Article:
A Wirepoints analysis of COVID-19 deaths from the Cook County Medical Examiner’s office reveals that 92 percent of victims from the virus had pre-existing medical conditions.*
The medical examiner’s database showed COVID-19 as the primary cause of death for 2,303 people. Of those, 2,112 were shown to have at least one underlying condition as a secondary cause of death. Those conditions, also known as comorbidities, included hypertension, diabetes, obesity and heart disease. There were no secondary causes reported for 191 deaths.
This finding is important because Gov. J.B. Pritzker has refused to release any statewide comorbidity data as part of his official Illinois Department of Health releases. Wirepoints asked for data directly from the governor’s office on April 21st, but we were told it was not available. We’ve since released a piece asking Gov. J.B. Pritzker why that’s so: Who’s most at risk for COVID-19 and why isn’t Illinois publishing that data?
Understanding who is most at risk – and who is not – is central to a public understanding of the virus. It’s also central to helping decide when and how to open up our economy and schools. What Cook County’s and other comorbidity data across the country implies is that the risk of death for healthy Illinoisans is far lower than Gov. J.B. Pritzker might lead people to believe based on his protracted lockdown and drawn out reopening plan.
Cook County reports that of the 2,303 victims where COVID-19 was listed as the primary cause of death, 92 percent had one or more comorbidities.
Hypertension affected 1,070 victims, or more than 46 percent of all deaths. Diabetes impacted 973 victims, or 42 percent of the total. Pulmonary disease was part of 397 deaths, or 17 percent. And 215 of those deaths, about 9 percent, were accompanied by obesity or morbid obesity.
Yet others had conditions including cancer and cardiovascular and kidney diseases. The numbers above add up to more than 100 percent because many victims had more than one pre-existing condition.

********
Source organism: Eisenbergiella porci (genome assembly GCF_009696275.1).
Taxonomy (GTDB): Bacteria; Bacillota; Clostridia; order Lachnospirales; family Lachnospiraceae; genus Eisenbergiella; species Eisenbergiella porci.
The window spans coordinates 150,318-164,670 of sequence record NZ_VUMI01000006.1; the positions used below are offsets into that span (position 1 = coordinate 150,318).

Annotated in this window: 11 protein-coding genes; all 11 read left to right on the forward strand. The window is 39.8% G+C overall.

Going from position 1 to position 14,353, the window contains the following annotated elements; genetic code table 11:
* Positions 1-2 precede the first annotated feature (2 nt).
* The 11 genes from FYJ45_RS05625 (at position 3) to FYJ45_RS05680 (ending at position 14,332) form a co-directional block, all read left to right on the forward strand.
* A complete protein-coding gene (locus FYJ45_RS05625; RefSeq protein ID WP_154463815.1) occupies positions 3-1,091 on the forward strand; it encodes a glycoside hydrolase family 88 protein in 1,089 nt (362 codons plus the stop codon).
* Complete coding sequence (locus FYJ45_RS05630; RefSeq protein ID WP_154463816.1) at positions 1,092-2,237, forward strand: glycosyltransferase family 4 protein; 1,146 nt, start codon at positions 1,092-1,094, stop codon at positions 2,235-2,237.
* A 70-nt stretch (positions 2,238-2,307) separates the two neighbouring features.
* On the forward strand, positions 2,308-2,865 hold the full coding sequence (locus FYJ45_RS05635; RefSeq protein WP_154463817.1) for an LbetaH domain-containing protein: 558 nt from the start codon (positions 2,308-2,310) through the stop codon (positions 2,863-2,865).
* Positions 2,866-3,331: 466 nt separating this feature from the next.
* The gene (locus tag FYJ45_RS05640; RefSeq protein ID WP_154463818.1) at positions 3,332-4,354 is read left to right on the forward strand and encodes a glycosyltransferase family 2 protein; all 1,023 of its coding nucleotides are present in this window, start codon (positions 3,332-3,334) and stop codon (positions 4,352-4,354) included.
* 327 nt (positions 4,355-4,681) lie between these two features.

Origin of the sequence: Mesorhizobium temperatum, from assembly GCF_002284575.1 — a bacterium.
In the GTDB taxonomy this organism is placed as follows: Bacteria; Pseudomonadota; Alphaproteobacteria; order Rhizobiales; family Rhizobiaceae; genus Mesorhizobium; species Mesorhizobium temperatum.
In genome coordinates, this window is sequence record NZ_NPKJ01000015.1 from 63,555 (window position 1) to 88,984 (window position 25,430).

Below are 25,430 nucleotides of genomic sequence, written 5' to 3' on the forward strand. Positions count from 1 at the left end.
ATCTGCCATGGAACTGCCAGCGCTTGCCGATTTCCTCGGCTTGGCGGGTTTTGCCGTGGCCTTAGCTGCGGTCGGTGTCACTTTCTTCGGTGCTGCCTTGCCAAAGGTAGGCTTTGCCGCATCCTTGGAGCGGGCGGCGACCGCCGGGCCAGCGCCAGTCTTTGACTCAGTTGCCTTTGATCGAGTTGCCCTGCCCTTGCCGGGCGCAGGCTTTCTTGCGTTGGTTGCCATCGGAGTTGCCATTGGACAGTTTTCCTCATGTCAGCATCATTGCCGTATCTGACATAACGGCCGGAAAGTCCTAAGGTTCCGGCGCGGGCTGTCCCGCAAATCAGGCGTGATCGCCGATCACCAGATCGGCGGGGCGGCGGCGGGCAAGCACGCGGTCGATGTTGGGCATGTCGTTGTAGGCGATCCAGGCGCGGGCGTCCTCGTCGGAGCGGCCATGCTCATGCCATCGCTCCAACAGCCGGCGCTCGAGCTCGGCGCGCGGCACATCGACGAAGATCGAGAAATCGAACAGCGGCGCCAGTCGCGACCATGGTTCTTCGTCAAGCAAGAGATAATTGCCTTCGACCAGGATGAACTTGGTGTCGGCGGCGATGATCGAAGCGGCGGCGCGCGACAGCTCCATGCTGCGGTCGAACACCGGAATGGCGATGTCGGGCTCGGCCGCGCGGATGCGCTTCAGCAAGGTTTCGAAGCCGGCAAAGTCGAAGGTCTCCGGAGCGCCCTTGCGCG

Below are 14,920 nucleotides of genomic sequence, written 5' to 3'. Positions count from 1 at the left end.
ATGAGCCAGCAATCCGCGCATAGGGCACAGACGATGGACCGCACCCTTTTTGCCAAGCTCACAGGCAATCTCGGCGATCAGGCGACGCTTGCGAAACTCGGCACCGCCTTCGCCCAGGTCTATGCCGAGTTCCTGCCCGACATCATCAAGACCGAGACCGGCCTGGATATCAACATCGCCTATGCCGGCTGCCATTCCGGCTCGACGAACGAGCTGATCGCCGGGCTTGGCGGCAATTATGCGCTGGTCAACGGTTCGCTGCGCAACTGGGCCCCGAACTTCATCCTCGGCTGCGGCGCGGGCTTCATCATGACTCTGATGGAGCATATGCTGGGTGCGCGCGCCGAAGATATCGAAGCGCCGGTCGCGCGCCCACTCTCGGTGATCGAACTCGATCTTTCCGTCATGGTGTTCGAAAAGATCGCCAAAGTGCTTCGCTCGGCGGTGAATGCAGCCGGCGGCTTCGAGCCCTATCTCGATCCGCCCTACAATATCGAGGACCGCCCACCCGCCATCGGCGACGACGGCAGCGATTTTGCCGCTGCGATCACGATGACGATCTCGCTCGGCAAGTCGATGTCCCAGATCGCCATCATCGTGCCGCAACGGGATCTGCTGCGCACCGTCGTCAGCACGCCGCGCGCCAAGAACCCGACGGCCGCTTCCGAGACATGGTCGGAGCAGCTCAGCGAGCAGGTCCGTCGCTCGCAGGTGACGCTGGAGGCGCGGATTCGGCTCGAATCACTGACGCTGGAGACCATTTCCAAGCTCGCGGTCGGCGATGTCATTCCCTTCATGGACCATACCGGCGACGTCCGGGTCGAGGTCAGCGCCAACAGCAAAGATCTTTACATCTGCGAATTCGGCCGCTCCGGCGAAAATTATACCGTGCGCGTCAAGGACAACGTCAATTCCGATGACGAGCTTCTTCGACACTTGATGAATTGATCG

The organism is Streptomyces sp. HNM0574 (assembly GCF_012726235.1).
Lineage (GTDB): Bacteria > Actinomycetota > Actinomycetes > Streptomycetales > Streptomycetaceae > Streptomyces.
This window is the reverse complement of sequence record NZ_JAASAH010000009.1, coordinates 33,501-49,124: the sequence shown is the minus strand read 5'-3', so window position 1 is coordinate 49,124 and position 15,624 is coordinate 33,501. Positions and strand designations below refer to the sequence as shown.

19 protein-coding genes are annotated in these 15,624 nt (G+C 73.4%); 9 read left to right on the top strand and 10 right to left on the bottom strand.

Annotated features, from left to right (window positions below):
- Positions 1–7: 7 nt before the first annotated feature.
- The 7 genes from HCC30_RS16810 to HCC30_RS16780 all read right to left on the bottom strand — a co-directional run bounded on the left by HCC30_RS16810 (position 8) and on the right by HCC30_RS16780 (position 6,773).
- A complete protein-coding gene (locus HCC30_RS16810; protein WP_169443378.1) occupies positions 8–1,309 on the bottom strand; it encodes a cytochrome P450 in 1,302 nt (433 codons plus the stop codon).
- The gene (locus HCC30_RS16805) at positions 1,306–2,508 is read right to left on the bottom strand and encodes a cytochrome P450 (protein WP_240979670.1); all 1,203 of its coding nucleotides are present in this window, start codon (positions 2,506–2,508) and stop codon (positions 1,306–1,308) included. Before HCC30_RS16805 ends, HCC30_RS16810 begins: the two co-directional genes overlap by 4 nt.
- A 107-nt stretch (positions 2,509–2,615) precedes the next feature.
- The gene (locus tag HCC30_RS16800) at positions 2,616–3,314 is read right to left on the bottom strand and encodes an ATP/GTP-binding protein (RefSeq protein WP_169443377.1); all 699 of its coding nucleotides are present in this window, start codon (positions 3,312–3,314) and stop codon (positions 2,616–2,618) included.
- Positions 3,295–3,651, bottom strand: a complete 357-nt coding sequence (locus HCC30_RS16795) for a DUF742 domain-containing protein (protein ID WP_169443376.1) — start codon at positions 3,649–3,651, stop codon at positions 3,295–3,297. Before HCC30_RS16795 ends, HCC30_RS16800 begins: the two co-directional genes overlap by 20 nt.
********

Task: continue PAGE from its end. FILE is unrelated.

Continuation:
The Cook County data lines up with city of Chicago data on comorbidities for city deaths. Though the city does not provide any broader detail, it does report that 1,090 of Chicago’s 1,160 COVID-19 deaths had underlying conditions. That’s 94 percent.
What’s stark about the Cook comorbidity data is just how few young adults die from COVID-19 in the absence of some pre-existing condition. Just 3 of the 15 deaths in the 20-29 age bracket had no comorbidities. Same goes for the 30-39 and 40-49 age brackets, where just 26 of the 132 deaths were accompanied with no underlying causes.
The above data is key to mapping out a reopening strategy for schools, universities and workplaces. Younger, healthier adults face far less risk from COVID-19 than originally feared.
On the flip side, it shows who is at risk: anyone with pre-existing conditions, including the elderly. As of May 8, the average age of all COVID-19 deaths in Illinois was 74, a clear sign of where the true risk lies.
Even more, almost 50 percent of all Illinois deaths have been tied to long-term care facilities, the subject of an upcoming Wirepoints piece. That means nearly 1,600 deaths occurred outside the general public.
For months, Illinois residents have lived in fear, a fear that has been exacerbated by a lack of transparency and open reporting from the state. The state didn’t release hospitalization data until outside pressure forced it to. Antibody testing results are still being held back, which we wrote about in With New FDA Action, Gov. Pritzker and Dr. Ezike Have No Excuse for Further Stonewalling Antibody Testing.